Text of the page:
Chai Tow Kway (Fried Carrot Cake)

Chai Tow Kway (Fried Carrot Cake)

Hello Everyone! I can’t believe that the year went by so quickly – it’s already the third day of the last month of the year! Before we dive into tonight’s post, I would just like to mention that 5 out of my 6 recipe entries for the month-long King Chef 2021 Challenge over on TikTok that I participated in, made it on the Top 20 list of weekly winners! This was also one of the reasons why I hadn’t been posting on my blog as I was focused and occupied in developing creative and unique recipes for the challenge. I think next year (month), I’ll share those recipes on the blog. In the meantime, you can head on over to my TikTok and watch my video entries for those dishes!

Moving forward, tonight, I will be sharing one last dish from Singapore before we fly off to our second last destination on our Flavours of Southeast Asia journey. The dish is known as Chai Tow Kway, or in English, Fried Carrot Cake. Yes, I can see the looks of confusion for those who don’t actually know this dish – because I had the same confusion when I first heard of it. I imagined an actual carrot cake being fried. Au contraire, despite its name, this Singaporean street food favourite doesn’t contain any carrot at all. It is actually made of white radish (daikon), which is first steamed, and then fried, giving it a crisp exterior while still soft and chewy in the center. The reason why it is called carrot cake is because the word for daikon, can also refer to a carrot because of a loose English from Hokkien translation.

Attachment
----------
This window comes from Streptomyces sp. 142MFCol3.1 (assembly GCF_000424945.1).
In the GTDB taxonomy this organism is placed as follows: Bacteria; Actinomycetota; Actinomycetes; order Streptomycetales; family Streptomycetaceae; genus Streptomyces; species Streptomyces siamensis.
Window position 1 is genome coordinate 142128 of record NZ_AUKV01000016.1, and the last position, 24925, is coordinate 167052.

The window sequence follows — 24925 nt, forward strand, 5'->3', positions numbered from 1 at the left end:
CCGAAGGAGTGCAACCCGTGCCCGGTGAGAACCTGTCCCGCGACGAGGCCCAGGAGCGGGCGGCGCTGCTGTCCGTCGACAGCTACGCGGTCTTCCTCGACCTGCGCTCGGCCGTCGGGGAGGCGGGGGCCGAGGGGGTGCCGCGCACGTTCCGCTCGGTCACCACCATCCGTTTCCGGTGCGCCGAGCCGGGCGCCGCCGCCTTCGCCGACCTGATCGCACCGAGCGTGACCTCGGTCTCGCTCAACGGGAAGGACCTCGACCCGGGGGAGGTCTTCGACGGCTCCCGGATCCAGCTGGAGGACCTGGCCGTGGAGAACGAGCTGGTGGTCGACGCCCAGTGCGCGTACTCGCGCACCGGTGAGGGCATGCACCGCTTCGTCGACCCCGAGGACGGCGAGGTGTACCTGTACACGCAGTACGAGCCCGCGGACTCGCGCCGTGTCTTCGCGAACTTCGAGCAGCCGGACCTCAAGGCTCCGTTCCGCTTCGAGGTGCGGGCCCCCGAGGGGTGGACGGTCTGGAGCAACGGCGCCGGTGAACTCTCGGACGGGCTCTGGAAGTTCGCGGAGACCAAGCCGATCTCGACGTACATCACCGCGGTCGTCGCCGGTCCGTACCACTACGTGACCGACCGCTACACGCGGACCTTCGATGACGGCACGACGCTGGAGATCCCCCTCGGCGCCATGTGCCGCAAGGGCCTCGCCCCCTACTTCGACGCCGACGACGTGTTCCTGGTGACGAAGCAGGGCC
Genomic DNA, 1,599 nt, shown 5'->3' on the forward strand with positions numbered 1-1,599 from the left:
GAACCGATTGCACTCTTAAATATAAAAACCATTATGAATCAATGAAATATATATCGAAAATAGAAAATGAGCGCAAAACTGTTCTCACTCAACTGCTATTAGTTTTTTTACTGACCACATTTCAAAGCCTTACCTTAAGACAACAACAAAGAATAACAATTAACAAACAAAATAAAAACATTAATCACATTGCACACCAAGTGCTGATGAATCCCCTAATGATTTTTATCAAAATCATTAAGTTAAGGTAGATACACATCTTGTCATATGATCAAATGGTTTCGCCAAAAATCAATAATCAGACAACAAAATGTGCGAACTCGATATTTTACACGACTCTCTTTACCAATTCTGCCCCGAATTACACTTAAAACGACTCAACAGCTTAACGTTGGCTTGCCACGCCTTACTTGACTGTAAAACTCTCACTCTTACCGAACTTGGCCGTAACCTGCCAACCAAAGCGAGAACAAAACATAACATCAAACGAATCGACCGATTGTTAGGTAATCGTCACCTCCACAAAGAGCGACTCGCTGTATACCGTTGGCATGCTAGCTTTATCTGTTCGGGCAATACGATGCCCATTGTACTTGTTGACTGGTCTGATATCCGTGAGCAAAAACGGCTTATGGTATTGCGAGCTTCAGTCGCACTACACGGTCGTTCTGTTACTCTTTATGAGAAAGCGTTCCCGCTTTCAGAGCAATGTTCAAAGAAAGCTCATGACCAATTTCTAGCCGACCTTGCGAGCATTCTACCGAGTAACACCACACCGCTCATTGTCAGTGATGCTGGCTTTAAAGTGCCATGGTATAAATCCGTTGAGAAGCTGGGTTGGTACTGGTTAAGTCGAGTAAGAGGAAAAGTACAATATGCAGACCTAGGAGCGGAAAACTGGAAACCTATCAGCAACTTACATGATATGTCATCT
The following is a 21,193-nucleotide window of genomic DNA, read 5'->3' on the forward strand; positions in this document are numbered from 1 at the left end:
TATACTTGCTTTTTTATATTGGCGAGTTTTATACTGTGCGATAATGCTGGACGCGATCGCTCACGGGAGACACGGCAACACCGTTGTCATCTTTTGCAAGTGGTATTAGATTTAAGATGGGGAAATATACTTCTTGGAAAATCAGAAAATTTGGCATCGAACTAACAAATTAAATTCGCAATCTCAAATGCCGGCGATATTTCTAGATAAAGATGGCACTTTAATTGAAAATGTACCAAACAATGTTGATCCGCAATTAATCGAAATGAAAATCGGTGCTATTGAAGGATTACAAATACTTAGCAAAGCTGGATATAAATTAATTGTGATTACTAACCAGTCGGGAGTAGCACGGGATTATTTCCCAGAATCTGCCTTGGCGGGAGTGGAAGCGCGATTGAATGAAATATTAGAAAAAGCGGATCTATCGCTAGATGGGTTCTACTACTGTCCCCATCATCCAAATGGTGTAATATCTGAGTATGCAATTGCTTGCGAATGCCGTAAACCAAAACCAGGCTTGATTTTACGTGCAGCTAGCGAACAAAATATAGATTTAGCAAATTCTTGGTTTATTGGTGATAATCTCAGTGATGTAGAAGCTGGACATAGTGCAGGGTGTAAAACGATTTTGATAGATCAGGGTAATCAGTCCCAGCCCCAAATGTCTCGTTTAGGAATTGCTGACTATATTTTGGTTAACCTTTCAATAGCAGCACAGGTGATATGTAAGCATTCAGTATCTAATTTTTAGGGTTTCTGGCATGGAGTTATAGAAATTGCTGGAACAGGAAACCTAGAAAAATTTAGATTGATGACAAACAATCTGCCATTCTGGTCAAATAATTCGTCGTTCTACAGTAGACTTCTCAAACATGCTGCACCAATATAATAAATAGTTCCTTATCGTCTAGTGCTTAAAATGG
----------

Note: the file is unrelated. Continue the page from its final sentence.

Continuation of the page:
Chai Tow Kway (Fried Carrot Cake)